The importance of getting DAB+ in cars throughout Tunisia also featured among a number of key topics on the agenda, with the EU’s recent introduction of the EECC directive – which will require all new car radios in the EU to be capable of receiving digital terrestrial radio – referenced throughout the day to illustrate this point.
To that effect, Ibrahim Debache, CEO of Ennakl Automobiles, the official importer of VW brands in Tunisia, highlighted that DAB+ is an opportunity not only for the company, but for the wider automotive sector in a country in which 95% of transport is private, and where the percentage of new cars per year reaches 17%.
Pointing to the shifting consumer behaviour of car buyers, and their increasingly diverse expectations, including more interest in touchscreens and all things multimedia, Debache argued that Tunisian consumers are ready to reap the benefits of DAB+ digital radio – more stations and improved sound quality and reception, at no extra cost and with no subscription for the listener.
Hichem Snoussi, board member of HAICA, Tunisia’s audiovisual commission, acknowledged the benefits of DAB+ and stressed the importance of broadcasters being able to choose from various network operators, instead of relying on one single operator.
WorldDAB Project Director Bernie O’Neill also took the stage to present the audience with an update on the rollout of DAB+ from an international standpoint, emphasising the growing number of DAB+ stations in Europe (over 1,500 stations across 31 markets in the EBU area) and underlining the willingness and effort of Arab states (DAB+ trials on air in Algeria, Qatar and Bahrain, and regular services in Tunisia and Kuwait, among other countries) and countries in Southeast Asia (trials in Thailand, Indonesia and Vietnam) in driving DAB+ adoption.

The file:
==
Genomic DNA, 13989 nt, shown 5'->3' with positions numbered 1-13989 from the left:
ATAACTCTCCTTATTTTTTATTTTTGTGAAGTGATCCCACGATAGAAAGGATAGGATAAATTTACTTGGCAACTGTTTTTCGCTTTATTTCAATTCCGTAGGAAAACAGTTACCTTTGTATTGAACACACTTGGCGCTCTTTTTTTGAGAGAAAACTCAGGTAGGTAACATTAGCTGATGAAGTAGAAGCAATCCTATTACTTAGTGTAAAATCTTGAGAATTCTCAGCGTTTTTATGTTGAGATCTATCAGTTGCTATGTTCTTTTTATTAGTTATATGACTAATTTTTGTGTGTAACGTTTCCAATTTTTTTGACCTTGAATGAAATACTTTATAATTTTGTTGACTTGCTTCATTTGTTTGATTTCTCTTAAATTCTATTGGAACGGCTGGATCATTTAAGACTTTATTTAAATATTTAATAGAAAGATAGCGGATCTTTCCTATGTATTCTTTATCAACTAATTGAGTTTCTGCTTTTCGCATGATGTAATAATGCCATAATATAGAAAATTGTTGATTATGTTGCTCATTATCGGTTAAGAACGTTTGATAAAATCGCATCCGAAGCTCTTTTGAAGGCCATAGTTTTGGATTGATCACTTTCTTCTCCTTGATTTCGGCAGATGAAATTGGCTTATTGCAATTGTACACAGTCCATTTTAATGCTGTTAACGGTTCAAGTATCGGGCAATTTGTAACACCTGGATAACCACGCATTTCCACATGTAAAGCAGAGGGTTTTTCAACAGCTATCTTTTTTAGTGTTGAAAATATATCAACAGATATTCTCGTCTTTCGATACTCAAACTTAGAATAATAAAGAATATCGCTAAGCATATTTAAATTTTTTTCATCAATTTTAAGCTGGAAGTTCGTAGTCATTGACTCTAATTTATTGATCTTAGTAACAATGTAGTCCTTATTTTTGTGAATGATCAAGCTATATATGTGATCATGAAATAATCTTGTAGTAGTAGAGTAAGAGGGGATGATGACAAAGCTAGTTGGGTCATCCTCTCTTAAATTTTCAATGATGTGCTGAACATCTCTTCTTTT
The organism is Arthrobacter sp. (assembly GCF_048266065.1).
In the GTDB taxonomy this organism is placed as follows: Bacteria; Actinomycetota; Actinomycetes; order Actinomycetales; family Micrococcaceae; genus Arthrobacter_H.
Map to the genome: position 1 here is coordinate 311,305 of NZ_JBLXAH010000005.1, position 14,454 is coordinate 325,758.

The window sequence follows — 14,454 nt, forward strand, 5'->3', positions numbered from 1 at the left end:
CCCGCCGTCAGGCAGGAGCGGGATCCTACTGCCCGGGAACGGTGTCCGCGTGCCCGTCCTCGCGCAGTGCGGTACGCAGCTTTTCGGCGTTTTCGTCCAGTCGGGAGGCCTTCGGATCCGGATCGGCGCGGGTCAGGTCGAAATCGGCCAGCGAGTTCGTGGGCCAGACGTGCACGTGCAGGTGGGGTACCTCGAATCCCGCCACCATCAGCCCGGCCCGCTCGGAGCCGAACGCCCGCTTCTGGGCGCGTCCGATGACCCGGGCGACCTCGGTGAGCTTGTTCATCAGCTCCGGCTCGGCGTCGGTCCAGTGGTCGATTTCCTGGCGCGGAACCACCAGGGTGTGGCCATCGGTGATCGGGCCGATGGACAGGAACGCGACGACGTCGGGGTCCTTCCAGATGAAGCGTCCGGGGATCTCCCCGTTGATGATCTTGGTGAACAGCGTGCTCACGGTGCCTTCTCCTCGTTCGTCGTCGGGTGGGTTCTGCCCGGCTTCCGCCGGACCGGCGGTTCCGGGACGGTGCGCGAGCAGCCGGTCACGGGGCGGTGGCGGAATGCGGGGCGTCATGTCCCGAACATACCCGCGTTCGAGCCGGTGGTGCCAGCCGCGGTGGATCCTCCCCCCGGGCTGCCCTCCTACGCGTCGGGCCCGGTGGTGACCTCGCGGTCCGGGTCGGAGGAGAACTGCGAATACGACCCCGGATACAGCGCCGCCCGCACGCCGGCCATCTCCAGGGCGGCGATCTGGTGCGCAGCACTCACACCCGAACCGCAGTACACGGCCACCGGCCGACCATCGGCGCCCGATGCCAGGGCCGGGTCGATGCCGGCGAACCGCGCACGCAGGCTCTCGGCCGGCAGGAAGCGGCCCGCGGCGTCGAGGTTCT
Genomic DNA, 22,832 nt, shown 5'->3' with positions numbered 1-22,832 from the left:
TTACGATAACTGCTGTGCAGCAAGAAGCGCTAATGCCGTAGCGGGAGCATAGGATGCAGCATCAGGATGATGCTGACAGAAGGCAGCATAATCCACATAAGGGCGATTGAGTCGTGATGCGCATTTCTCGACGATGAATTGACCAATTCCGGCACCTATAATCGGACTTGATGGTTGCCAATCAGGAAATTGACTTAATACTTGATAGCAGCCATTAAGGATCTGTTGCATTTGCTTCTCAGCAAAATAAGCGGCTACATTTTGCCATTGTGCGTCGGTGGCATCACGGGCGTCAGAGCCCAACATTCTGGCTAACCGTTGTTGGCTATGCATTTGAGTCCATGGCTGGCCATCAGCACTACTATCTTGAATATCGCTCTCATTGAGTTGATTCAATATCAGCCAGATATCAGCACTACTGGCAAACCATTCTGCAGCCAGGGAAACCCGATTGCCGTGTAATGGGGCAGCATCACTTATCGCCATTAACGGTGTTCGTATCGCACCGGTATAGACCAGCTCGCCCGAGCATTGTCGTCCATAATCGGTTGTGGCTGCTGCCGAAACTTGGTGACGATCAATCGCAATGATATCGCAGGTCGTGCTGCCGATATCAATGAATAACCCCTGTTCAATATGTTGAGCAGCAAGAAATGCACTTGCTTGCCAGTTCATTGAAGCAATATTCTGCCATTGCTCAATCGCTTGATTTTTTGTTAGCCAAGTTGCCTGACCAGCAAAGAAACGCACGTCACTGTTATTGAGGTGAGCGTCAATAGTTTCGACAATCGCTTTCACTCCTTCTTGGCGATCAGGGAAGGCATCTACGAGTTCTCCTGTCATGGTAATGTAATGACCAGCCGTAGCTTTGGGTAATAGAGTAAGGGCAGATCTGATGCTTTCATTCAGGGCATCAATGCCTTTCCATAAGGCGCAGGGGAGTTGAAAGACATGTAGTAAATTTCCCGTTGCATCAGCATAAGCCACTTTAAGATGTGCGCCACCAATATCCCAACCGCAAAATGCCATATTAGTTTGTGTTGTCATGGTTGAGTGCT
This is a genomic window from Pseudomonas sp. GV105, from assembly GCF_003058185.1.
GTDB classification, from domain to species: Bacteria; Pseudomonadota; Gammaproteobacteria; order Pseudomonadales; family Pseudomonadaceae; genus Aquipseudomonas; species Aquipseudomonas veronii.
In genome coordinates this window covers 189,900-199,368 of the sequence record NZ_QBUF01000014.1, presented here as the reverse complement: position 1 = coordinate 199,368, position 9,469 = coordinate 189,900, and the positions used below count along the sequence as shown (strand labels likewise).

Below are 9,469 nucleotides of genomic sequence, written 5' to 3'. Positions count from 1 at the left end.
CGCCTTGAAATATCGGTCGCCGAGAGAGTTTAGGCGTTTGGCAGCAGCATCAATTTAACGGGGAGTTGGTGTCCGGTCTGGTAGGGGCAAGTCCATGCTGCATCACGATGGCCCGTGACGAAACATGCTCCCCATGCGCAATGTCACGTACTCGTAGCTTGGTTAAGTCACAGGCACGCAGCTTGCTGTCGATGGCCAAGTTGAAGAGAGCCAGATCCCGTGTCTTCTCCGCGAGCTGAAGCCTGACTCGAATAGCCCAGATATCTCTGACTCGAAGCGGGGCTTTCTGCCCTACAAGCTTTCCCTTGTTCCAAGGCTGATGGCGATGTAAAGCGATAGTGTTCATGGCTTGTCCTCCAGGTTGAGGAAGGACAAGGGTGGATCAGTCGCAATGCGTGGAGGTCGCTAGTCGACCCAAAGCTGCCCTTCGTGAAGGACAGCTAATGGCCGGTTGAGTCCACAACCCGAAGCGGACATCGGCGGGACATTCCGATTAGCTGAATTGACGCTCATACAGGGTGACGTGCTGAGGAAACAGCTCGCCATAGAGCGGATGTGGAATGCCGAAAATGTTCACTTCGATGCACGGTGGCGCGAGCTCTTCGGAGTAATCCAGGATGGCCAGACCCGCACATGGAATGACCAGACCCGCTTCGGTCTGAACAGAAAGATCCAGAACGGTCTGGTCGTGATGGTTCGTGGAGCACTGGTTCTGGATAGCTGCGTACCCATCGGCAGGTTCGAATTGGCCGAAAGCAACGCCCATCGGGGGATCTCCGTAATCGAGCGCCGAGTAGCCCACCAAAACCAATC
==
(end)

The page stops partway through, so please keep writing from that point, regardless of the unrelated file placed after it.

WorldDAB France representative Jean-Marc Dubreuil discussed radio’s place in an increasingly IP-dominated world, and reiterated the importance of broadcasters retaining control over their audience in light of growing competition from tech giants.
Dubreuil also reiterated the benefits of DAB+ digital radio. Using Norway as an example, he emphasised listeners’ appetite for new and diverse content – as the first country to have completed a digital switchover, 35% of all listening in Norway is on new digital-only stations.
Highlighting the importance of educating listeners on the value of DAB+ digital radio, Dubreuil also reminded the audience of the free marketing toolkit available to manufacturers and retailers via the WorldDAB website, which can be used in promoting DAB+ in Tunisia and throughout the Arab world.
A useful case study on Italy’s successful rollout of DAB+ was outlined by the Director of DAB Italia Sergio Natucci, advising that the extreme congestion of FM in Italy has driven take-up of DAB+. With in-car radio listening particularly high, he advised that Italy has passed a law stating that from January 1, 2020, all devices sold to consumers by the automotive industry have to be capable of receiving digital radio.
In conclusion, Stan Baaijens, CEO of antenna manufacturer Funke NL, provided an overview of the challenges of including DAB+ in cars already on the road, and outlined some of the key lessons from other DAB markets that will be helpful to Tunisia as it progresses with the national rollout of DAB+.